As if dancing in tune with Premier Wen Jiabao's remarks over the weekend, the Chinese stock market plummeted 5.1 percent on Monday to its lowest close in a year.
This fall represents a legitimate call from the market for the fine-tuning of the country's property tightening policies.
Wen vowed during his weekend visit to the port city of Tianjin that China would resolutely fight excessive house price rises. However, given the complicated domestic and overseas situation, the Chinese economy is bogged down in a dilemma.
Uncertainty has turned out to be the biggest enemy of the market. Analysts have mostly attributed Monday's slump to investor concerns about the spreading European sovereign debt crisis and, domestically, to the stronger-than-expected government measures to clamp down on property prices, as real estate shares led the plunge.
The nearly $1 trillion bailout plan by the EU and the International Monetary Fund has apparently failed to dispel investor pessimism as they fear the ensuing cuts in European countries' fiscal expenditure could lead to an economic slowdown.
The fallouts from the European crisis have started to affect global markets, which tumbled in a number of major economies on Friday and Monday.
Reflecting such growing uncertainty, Christina Romer, chairwoman of the US White House Council of Economic Advisers, has called for further economic stimulus instead of the withdrawal of such measures.
A European and global economic slowdown would have some impact on China's exports, but the effect on the overall economy could theoretically be limited if Chinese policymakers manage to jazz up investment and consumption as they did during the global financial crisis.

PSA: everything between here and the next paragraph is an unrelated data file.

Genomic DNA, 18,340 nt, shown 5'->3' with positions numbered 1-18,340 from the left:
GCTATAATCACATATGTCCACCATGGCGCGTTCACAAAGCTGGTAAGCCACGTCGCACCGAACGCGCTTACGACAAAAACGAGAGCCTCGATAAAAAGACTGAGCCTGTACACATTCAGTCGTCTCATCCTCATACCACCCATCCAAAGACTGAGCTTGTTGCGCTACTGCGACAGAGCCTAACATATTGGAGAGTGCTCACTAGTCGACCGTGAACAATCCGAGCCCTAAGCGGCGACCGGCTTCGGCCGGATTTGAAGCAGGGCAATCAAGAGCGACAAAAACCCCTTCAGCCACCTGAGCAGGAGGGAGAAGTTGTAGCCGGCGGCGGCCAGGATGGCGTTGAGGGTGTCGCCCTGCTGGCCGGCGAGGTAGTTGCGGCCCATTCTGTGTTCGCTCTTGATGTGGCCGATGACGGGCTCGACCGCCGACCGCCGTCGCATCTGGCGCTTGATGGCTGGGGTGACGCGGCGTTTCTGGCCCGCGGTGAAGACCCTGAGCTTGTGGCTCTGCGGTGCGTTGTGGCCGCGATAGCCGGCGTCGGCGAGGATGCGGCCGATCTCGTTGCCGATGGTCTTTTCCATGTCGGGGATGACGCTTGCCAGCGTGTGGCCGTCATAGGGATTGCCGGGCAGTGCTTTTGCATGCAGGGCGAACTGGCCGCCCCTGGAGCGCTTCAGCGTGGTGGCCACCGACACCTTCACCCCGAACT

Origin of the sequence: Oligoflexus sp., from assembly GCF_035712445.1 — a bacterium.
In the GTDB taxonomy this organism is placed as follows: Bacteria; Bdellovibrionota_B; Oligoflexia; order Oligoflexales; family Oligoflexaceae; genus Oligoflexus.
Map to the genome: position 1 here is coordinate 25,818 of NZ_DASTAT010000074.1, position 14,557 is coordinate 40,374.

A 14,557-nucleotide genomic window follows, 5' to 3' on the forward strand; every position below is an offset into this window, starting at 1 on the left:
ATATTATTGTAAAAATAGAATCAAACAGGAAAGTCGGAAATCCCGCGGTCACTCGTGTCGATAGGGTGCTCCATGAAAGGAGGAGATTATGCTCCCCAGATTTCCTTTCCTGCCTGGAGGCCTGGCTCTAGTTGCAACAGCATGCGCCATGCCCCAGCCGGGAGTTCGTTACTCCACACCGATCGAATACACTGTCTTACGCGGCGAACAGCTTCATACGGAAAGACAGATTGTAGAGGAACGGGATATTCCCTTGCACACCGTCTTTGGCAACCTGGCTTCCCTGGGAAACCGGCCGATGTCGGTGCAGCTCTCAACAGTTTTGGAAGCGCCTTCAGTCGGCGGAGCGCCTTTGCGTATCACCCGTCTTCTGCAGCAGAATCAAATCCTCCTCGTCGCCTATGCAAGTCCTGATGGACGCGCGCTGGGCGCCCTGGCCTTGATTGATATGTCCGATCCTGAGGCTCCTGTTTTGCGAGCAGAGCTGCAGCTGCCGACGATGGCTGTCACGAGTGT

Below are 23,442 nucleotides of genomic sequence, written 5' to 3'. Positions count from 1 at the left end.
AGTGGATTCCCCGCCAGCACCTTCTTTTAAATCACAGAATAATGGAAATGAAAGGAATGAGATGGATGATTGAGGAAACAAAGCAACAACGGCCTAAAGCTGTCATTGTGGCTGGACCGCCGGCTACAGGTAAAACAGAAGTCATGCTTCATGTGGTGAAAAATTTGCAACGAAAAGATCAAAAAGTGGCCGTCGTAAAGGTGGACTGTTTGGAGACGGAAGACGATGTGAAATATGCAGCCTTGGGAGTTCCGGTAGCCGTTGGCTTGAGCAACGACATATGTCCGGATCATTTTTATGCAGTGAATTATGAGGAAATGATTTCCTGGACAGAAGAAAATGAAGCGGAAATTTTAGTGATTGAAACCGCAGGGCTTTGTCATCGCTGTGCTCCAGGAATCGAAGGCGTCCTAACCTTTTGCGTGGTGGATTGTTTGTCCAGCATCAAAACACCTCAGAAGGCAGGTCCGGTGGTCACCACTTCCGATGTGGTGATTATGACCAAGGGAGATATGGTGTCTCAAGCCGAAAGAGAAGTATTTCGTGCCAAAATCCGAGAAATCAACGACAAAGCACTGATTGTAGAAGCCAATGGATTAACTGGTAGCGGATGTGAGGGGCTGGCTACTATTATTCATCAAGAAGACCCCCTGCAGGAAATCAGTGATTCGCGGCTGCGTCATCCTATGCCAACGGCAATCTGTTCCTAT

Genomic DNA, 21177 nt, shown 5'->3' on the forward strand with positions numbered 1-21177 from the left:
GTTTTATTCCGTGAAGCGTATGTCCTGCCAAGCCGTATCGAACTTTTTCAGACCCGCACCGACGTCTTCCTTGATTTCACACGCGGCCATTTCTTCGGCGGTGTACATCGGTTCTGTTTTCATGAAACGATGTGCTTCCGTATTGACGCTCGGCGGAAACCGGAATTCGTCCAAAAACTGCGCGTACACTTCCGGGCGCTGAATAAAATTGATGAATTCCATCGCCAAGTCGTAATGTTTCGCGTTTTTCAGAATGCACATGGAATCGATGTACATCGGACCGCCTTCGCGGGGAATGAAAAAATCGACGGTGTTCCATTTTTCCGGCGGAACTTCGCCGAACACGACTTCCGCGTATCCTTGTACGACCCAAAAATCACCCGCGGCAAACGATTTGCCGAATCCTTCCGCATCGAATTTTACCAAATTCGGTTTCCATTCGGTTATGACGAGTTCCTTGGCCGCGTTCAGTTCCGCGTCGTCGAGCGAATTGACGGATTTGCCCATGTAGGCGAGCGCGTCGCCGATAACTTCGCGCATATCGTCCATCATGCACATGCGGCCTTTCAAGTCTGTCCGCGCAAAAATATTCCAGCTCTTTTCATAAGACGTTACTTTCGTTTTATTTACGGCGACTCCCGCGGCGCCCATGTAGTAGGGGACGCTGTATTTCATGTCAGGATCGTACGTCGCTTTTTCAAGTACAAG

But this situation is starkly different. Two years ago China faced no such menaces as rising inflation or surging asset prices and it had much room to maneuver in churning out stimulus policies. But now, given the already lax liquidity and exorbitantly high home prices, it has few choices but keep them under control. Tightening measures, meanwhile, risk dragging on economic growth, as reflected by the stock market reaction.
By initiating those tightening measures, the government has opened the Pandora's box. It should take those actions, indeed, as home price rises have risked triggering public discontent and threaten social stability.
It is simply that they are belated; the best time for taming home prices has passed - probably before 2007 during the first round of rampant price rises.
Now there can be no optimal solutions - those that could bring down house prices without substantially jeopardizing economic growth, because the sector accounts for too much of the overall economy.
Property sector statistics show that transactions are plummeting. This indicates that the tightening policies need fine-tuning if not major adjustment, so that the sector remains active while prices stop rising. Only in this way can the country's economic growth remain largely stable.
Otherwise, the current measures would be like moving the deckchairs on the Titanic.